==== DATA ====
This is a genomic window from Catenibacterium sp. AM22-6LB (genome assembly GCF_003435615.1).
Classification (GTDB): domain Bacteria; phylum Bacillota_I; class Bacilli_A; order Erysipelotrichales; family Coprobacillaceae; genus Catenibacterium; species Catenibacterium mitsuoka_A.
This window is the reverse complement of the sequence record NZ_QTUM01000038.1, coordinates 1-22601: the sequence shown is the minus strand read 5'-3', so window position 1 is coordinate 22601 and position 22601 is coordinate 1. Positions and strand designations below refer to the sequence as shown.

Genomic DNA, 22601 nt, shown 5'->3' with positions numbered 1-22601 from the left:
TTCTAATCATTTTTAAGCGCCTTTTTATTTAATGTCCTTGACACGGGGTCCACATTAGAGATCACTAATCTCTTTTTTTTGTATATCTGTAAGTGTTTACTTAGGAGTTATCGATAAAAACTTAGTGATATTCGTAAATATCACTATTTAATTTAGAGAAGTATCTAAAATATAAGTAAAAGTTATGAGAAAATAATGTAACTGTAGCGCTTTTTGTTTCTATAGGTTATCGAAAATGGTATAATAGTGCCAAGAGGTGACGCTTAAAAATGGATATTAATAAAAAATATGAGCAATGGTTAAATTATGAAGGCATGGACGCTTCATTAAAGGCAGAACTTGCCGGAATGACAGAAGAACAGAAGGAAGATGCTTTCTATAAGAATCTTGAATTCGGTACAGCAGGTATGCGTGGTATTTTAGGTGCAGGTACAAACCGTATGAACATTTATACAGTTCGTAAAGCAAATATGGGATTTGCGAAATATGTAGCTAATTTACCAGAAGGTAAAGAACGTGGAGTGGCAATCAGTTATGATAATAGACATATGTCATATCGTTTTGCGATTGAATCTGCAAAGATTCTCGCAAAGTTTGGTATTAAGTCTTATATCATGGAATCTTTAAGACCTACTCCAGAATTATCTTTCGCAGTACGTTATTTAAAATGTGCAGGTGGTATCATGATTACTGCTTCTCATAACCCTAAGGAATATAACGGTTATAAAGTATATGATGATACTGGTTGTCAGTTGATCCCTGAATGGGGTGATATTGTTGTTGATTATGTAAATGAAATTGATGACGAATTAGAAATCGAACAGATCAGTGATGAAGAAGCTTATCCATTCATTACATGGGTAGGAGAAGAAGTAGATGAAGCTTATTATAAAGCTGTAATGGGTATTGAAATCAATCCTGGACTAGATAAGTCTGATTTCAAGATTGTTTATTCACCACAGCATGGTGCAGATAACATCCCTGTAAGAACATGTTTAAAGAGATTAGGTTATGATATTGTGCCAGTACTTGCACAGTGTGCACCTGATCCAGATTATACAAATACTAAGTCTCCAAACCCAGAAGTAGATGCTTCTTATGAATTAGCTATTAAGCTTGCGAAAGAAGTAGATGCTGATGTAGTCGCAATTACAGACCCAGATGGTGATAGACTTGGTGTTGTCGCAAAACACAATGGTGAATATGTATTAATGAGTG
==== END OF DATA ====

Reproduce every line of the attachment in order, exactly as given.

This is a genomic window from Catenibacterium sp. AM22-6LB (genome assembly GCF_003435615.1).
Classification (GTDB): domain Bacteria; phylum Bacillota_I; class Bacilli_A; order Erysipelotrichales; family Coprobacillaceae; genus Catenibacterium; species Catenibacterium mitsuoka_A.
This window is the reverse complement of the sequence record NZ_QTUM01000038.1, coordinates 1-22601: the sequence shown is the minus strand read 5'-3', so window position 1 is coordinate 22601 and position 22601 is coordinate 1. Positions and strand designations below refer to the sequence as shown.

Genomic DNA, 22601 nt, shown 5'->3' with positions numbered 1-22601 from the left:
TTCTAATCATTTTTAAGCGCCTTTTTATTTAATGTCCTTGACACGGGGTCCACATTAGAGATCACTAATCTCTTTTTTTTGTATATCTGTAAGTGTTTACTTAGGAGTTATCGATAAAAACTTAGTGATATTCGTAAATATCACTATTTAATTTAGAGAAGTATCTAAAATATAAGTAAAAGTTATGAGAAAATAATGTAACTGTAGCGCTTTTTGTTTCTATAGGTTATCGAAAATGGTATAATAGTGCCAAGAGGTGACGCTTAAAAATGGATATTAATAAAAAATATGAGCAATGGTTAAATTATGAAGGCATGGACGCTTCATTAAAGGCAGAACTTGCCGGAATGACAGAAGAACAGAAGGAAGATGCTTTCTATAAGAATCTTGAATTCGGTACAGCAGGTATGCGTGGTATTTTAGGTGCAGGTACAAACCGTATGAACATTTATACAGTTCGTAAAGCAAATATGGGATTTGCGAAATATGTAGCTAATTTACCAGAAGGTAAAGAACGTGGAGTGGCAATCAGTTATGATAATAGACATATGTCATATCGTTTTGCGATTGAATCTGCAAAGATTCTCGCAAAGTTTGGTATTAAGTCTTATATCATGGAATCTTTAAGACCTACTCCAGAATTATCTTTCGCAGTACGTTATTTAAAATGTGCAGGTGGTATCATGATTACTGCTTCTCATAACCCTAAGGAATATAACGGTTATAAAGTATATGATGATACTGGTTGTCAGTTGATCCCTGAATGGGGTGATATTGTTGTTGATTATGTAAATGAAATTGATGACGAATTAGAAATCGAACAGATCAGTGATGAAGAAGCTTATCCATTCATTACATGGGTAGGAGAAGAAGTAGATGAAGCTTATTATAAAGCTGTAATGGGTATTGAAATCAATCCTGGACTAGATAAGTCTGATTTCAAGATTGTTTATTCACCACAGCATGGTGCAGATAACATCCCTGTAAGAACATGTTTAAAGAGATTAGGTTATGATATTGTGCCAGTACTTGCACAGTGTGCACCTGATCCAGATTATACAAATACTAAGTCTCCAAACCCAGAAGTAGATGCTTCTTATGAATTAGCTATTAAGCTTGCGAAAGAAGTAGATGCTGATGTAGTCGCAATTACAGACCCAGATGGTGATAGACTTGGTGTTGTCGCAAAACACAATGGTGAATATGTATTAATGAGTG